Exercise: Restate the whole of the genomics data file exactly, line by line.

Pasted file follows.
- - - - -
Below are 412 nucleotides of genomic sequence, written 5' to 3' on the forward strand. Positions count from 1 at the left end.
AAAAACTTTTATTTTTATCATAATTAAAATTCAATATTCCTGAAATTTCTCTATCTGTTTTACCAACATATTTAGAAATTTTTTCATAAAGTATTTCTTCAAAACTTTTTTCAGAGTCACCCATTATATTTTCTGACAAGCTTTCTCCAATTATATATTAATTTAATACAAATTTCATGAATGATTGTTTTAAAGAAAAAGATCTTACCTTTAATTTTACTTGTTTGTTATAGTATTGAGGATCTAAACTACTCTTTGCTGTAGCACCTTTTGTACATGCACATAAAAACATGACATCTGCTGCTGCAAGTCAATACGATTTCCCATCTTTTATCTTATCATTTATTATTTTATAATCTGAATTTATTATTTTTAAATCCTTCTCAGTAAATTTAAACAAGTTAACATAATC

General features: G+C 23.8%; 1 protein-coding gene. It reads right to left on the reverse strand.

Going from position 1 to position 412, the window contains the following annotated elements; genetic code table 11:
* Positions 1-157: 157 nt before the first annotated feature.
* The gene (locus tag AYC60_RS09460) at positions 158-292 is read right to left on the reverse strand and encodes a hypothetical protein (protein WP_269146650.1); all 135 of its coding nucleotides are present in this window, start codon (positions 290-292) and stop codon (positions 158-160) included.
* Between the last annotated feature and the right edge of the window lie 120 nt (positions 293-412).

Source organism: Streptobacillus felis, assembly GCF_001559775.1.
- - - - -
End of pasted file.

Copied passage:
Below are 412 nucleotides of genomic sequence, written 5' to 3' on the forward strand. Positions count from 1 at the left end.
AAAAACTTTTATTTTTATCATAATTAAAATTCAATATTCCTGAAATTTCTCTATCTGTTTTACCAACATATTTAGAAATTTTTTCATAAAGTATTTCTTCAAAACTTTTTTCAGAGTCACCCATTATATTTTCTGACAAGCTTTCTCCAATTATATATTAATTTAATACAAATTTCATGAATGATTGTTTTAAAGAAAAAGATCTTACCTTTAATTTTACTTGTTTGTTATAGTATTGAGGATCTAAACTACTCTTTGCTGTAGCACCTTTTGTACATGCACATAAAAACATGACATCTGCTGCTGCAAGTCAATACGATTTCCCATCTTTTATCTTATCATTTATTATTTTATAATCTGAATTTATTATTTTTAAATCCTTCTCAGTAAATTTAAACAAGTTAACATAATC

General features: G+C 23.8%; 1 protein-coding gene. It reads right to left on the reverse strand.

Going from position 1 to position 412, the window contains the following annotated elements; genetic code table 11:
* Positions 1-157: 157 nt before the first annotated feature.
* The gene (locus tag AYC60_RS09460) at positions 158-292 is read right to left on the reverse strand and encodes a hypothetical protein (protein WP_269146650.1); all 135 of its coding nucleotides are present in this window, start codon (positions 290-292) and stop codon (positions 158-160) included.
* Between the last annotated feature and the right edge of the window lie 120 nt (positions 293-412).

Source organism: Streptobacillus felis, assembly GCF_001559775.1.